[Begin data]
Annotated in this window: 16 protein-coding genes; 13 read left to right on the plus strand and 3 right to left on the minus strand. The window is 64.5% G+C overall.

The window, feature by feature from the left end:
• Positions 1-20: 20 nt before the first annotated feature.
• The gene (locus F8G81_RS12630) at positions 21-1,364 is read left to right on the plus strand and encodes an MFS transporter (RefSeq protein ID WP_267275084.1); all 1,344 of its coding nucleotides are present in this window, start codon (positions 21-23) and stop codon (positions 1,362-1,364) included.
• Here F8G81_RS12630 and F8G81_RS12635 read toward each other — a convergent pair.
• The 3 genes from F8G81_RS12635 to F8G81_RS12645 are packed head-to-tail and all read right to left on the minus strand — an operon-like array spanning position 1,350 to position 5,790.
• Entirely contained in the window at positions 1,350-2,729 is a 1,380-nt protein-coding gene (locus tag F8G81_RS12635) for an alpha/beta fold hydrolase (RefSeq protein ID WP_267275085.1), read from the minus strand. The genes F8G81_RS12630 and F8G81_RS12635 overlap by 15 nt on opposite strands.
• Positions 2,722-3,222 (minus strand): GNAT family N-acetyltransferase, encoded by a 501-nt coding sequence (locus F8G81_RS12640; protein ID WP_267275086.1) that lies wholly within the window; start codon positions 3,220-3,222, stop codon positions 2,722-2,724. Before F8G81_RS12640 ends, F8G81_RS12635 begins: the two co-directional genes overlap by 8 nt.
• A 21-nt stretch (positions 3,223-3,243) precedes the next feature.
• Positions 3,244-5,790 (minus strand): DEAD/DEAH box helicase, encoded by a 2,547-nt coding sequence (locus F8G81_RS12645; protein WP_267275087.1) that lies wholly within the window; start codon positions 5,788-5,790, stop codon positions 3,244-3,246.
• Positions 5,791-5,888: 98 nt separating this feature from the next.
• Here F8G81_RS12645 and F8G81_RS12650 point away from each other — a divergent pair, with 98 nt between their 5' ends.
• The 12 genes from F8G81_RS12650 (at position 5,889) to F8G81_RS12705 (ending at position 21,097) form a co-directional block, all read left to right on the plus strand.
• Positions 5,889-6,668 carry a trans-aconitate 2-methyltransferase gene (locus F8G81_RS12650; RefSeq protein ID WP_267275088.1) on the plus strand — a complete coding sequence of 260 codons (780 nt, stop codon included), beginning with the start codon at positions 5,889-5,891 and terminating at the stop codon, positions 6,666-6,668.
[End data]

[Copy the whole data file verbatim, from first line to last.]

Annotated in this window: 16 protein-coding genes; 13 read left to right on the plus strand and 3 right to left on the minus strand. The window is 64.5% G+C overall.

The window, feature by feature from the left end:
• Positions 1-20: 20 nt before the first annotated feature.
• The gene (locus F8G81_RS12630) at positions 21-1,364 is read left to right on the plus strand and encodes an MFS transporter (RefSeq protein ID WP_267275084.1); all 1,344 of its coding nucleotides are present in this window, start codon (positions 21-23) and stop codon (positions 1,362-1,364) included.
• Here F8G81_RS12630 and F8G81_RS12635 read toward each other — a convergent pair.
• The 3 genes from F8G81_RS12635 to F8G81_RS12645 are packed head-to-tail and all read right to left on the minus strand — an operon-like array spanning position 1,350 to position 5,790.
• Entirely contained in the window at positions 1,350-2,729 is a 1,380-nt protein-coding gene (locus tag F8G81_RS12635) for an alpha/beta fold hydrolase (RefSeq protein ID WP_267275085.1), read from the minus strand. The genes F8G81_RS12630 and F8G81_RS12635 overlap by 15 nt on opposite strands.
• Positions 2,722-3,222 (minus strand): GNAT family N-acetyltransferase, encoded by a 501-nt coding sequence (locus F8G81_RS12640; protein ID WP_267275086.1) that lies wholly within the window; start codon positions 3,220-3,222, stop codon positions 2,722-2,724. Before F8G81_RS12640 ends, F8G81_RS12635 begins: the two co-directional genes overlap by 8 nt.
• A 21-nt stretch (positions 3,223-3,243) precedes the next feature.
• Positions 3,244-5,790 (minus strand): DEAD/DEAH box helicase, encoded by a 2,547-nt coding sequence (locus F8G81_RS12645; protein WP_267275087.1) that lies wholly within the window; start codon positions 5,788-5,790, stop codon positions 3,244-3,246.
• Positions 5,791-5,888: 98 nt separating this feature from the next.
• Here F8G81_RS12645 and F8G81_RS12650 point away from each other — a divergent pair, with 98 nt between their 5' ends.
• The 12 genes from F8G81_RS12650 (at position 5,889) to F8G81_RS12705 (ending at position 21,097) form a co-directional block, all read left to right on the plus strand.
• Positions 5,889-6,668 carry a trans-aconitate 2-methyltransferase gene (locus F8G81_RS12650; RefSeq protein ID WP_267275088.1) on the plus strand — a complete coding sequence of 260 codons (780 nt, stop codon included), beginning with the start codon at positions 5,889-5,891 and terminating at the stop codon, positions 6,666-6,668.